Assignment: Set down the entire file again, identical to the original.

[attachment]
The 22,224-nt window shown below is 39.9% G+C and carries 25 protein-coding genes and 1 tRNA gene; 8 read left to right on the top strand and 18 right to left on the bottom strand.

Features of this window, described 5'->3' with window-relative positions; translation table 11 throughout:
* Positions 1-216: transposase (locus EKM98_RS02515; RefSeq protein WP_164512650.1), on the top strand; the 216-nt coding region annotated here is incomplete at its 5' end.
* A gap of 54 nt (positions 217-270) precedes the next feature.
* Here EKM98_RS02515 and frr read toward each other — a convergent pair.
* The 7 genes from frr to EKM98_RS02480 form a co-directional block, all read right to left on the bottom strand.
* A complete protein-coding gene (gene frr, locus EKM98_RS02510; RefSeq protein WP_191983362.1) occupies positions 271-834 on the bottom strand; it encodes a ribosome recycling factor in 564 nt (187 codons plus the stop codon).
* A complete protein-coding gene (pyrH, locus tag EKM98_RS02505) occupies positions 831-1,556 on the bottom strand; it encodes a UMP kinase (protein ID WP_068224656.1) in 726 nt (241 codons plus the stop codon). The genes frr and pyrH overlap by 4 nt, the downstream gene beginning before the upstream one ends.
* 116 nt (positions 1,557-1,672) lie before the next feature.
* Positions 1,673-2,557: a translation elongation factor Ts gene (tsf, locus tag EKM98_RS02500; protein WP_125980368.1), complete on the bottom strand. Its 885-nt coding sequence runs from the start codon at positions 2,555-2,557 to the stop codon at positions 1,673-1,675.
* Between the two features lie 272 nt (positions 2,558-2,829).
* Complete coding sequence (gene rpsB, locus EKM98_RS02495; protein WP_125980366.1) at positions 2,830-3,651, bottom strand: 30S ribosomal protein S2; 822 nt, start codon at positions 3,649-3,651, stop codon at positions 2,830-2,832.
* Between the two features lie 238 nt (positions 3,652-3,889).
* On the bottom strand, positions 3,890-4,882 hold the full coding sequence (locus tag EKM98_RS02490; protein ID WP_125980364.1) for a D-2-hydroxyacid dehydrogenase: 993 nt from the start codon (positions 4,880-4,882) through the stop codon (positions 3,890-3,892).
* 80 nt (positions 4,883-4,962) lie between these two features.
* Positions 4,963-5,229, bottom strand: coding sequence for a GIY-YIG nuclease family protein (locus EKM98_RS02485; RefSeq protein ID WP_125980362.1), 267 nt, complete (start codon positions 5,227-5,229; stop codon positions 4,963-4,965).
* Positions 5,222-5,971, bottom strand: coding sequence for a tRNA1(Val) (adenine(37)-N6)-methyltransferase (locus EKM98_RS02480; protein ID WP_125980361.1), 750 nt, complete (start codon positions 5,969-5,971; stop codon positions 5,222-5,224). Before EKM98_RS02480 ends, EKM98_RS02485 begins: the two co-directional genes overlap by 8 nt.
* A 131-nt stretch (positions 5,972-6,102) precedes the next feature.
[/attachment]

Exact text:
The 22,224-nt window shown below is 39.9% G+C and carries 25 protein-coding genes and 1 tRNA gene; 8 read left to right on the top strand and 18 right to left on the bottom strand.

Features of this window, described 5'->3' with window-relative positions; translation table 11 throughout:
* Positions 1-216: transposase (locus EKM98_RS02515; RefSeq protein WP_164512650.1), on the top strand; the 216-nt coding region annotated here is incomplete at its 5' end.
* A gap of 54 nt (positions 217-270) precedes the next feature.
* Here EKM98_RS02515 and frr read toward each other — a convergent pair.
* The 7 genes from frr to EKM98_RS02480 form a co-directional block, all read right to left on the bottom strand.
* A complete protein-coding gene (gene frr, locus EKM98_RS02510; RefSeq protein WP_191983362.1) occupies positions 271-834 on the bottom strand; it encodes a ribosome recycling factor in 564 nt (187 codons plus the stop codon).
* A complete protein-coding gene (pyrH, locus tag EKM98_RS02505) occupies positions 831-1,556 on the bottom strand; it encodes a UMP kinase (protein ID WP_068224656.1) in 726 nt (241 codons plus the stop codon). The genes frr and pyrH overlap by 4 nt, the downstream gene beginning before the upstream one ends.
* 116 nt (positions 1,557-1,672) lie before the next feature.
* Positions 1,673-2,557: a translation elongation factor Ts gene (tsf, locus tag EKM98_RS02500; protein WP_125980368.1), complete on the bottom strand. Its 885-nt coding sequence runs from the start codon at positions 2,555-2,557 to the stop codon at positions 1,673-1,675.
* Between the two features lie 272 nt (positions 2,558-2,829).
* Complete coding sequence (gene rpsB, locus EKM98_RS02495; protein WP_125980366.1) at positions 2,830-3,651, bottom strand: 30S ribosomal protein S2; 822 nt, start codon at positions 3,649-3,651, stop codon at positions 2,830-2,832.
* Between the two features lie 238 nt (positions 3,652-3,889).
* On the bottom strand, positions 3,890-4,882 hold the full coding sequence (locus tag EKM98_RS02490; protein ID WP_125980364.1) for a D-2-hydroxyacid dehydrogenase: 993 nt from the start codon (positions 4,880-4,882) through the stop codon (positions 3,890-3,892).
* 80 nt (positions 4,883-4,962) lie between these two features.
* Positions 4,963-5,229, bottom strand: coding sequence for a GIY-YIG nuclease family protein (locus EKM98_RS02485; RefSeq protein ID WP_125980362.1), 267 nt, complete (start codon positions 5,227-5,229; stop codon positions 4,963-4,965).
* Positions 5,222-5,971, bottom strand: coding sequence for a tRNA1(Val) (adenine(37)-N6)-methyltransferase (locus EKM98_RS02480; protein ID WP_125980361.1), 750 nt, complete (start codon positions 5,969-5,971; stop codon positions 5,222-5,224). Before EKM98_RS02480 ends, EKM98_RS02485 begins: the two co-directional genes overlap by 8 nt.
* A 131-nt stretch (positions 5,972-6,102) precedes the next feature.